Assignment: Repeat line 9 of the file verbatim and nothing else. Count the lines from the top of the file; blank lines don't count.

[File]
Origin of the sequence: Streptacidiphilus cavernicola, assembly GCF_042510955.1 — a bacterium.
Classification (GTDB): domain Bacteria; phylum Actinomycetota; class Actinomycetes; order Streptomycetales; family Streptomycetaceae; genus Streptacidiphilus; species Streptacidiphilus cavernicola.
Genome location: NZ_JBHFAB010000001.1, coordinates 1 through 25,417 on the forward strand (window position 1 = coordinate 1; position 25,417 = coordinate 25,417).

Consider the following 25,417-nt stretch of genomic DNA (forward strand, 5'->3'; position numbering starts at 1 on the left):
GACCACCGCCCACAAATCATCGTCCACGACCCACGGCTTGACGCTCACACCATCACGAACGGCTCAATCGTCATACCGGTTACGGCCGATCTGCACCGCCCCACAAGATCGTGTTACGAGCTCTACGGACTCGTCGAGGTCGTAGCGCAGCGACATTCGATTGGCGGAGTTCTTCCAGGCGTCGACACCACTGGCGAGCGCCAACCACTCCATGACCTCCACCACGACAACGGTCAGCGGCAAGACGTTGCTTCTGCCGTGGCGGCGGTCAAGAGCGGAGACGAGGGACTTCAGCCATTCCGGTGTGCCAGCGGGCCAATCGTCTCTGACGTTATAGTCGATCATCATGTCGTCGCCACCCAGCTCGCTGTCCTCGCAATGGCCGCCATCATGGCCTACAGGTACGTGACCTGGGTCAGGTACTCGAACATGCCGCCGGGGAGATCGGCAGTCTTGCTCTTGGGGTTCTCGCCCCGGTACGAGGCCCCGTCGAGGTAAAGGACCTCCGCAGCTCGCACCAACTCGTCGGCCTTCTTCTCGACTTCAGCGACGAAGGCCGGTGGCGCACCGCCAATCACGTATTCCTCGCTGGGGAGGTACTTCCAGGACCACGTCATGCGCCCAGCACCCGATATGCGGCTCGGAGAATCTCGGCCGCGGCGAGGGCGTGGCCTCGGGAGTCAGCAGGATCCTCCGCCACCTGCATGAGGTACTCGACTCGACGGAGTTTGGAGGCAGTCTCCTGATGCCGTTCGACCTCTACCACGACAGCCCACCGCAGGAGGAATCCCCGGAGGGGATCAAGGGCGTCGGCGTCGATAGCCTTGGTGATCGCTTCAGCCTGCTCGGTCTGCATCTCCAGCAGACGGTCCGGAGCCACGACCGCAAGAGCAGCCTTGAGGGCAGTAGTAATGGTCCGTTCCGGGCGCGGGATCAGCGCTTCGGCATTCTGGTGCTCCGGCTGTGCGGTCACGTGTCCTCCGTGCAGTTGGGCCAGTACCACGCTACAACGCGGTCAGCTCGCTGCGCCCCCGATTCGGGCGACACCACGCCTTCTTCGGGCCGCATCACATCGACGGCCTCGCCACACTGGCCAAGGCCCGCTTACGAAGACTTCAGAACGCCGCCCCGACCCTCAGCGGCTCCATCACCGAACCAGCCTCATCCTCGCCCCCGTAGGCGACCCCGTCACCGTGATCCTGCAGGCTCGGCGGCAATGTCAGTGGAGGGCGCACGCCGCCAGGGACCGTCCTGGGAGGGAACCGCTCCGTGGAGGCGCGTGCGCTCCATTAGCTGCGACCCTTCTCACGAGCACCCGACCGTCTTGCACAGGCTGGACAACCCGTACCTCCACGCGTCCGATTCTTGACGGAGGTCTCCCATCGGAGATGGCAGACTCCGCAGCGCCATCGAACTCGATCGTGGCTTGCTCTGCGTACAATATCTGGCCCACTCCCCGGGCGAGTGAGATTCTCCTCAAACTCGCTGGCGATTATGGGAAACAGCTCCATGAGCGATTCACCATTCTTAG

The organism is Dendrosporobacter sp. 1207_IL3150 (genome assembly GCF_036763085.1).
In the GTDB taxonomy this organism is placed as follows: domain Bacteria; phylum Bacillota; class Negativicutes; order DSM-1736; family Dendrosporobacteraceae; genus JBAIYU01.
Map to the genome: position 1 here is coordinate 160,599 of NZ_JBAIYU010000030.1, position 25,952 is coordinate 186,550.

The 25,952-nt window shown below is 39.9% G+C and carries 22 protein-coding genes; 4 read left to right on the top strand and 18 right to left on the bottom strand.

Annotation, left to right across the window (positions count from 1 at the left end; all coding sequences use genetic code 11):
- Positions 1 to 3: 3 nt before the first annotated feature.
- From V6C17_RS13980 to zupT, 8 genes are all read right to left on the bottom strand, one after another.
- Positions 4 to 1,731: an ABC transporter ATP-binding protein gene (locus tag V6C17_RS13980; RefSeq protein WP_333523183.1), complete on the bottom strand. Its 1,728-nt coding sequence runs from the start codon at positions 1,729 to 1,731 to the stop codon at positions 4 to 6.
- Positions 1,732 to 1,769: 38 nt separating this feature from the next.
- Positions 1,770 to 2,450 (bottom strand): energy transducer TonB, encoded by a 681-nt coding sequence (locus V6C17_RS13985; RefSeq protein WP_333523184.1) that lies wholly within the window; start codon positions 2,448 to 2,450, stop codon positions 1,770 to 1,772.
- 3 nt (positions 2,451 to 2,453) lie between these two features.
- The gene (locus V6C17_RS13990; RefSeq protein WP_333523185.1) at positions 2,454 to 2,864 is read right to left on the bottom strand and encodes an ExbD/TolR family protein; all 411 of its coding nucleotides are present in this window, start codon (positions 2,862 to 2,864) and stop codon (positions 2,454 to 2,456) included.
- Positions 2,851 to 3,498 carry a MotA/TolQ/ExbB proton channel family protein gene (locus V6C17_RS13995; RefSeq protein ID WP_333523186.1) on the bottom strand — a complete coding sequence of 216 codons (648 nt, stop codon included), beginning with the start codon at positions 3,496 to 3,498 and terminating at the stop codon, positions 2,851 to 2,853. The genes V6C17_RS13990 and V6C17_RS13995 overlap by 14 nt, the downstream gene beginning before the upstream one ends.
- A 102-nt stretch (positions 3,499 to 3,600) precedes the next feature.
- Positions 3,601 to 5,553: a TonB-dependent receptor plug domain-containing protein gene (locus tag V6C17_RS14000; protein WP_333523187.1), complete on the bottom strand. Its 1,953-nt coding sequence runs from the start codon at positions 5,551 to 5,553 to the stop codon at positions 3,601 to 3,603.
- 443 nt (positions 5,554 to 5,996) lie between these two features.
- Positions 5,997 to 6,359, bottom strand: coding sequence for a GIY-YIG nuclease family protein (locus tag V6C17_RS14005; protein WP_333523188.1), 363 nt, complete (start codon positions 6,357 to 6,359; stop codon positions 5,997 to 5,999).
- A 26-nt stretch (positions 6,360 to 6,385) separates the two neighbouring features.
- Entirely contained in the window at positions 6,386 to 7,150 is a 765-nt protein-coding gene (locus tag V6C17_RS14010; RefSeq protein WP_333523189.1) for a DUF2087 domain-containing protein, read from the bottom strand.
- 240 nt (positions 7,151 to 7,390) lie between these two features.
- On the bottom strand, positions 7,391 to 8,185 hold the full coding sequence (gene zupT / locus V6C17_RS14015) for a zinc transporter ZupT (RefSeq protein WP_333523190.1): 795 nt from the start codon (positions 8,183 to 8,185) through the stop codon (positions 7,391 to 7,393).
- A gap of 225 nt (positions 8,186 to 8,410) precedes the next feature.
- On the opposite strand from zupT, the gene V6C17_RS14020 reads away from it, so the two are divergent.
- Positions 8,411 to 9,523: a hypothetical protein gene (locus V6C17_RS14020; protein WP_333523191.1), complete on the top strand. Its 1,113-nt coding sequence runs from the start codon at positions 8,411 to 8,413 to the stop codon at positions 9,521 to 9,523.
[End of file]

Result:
The 25,952-nt window shown below is 39.9% G+C and carries 22 protein-coding genes; 4 read left to right on the top strand and 18 right to left on the bottom strand.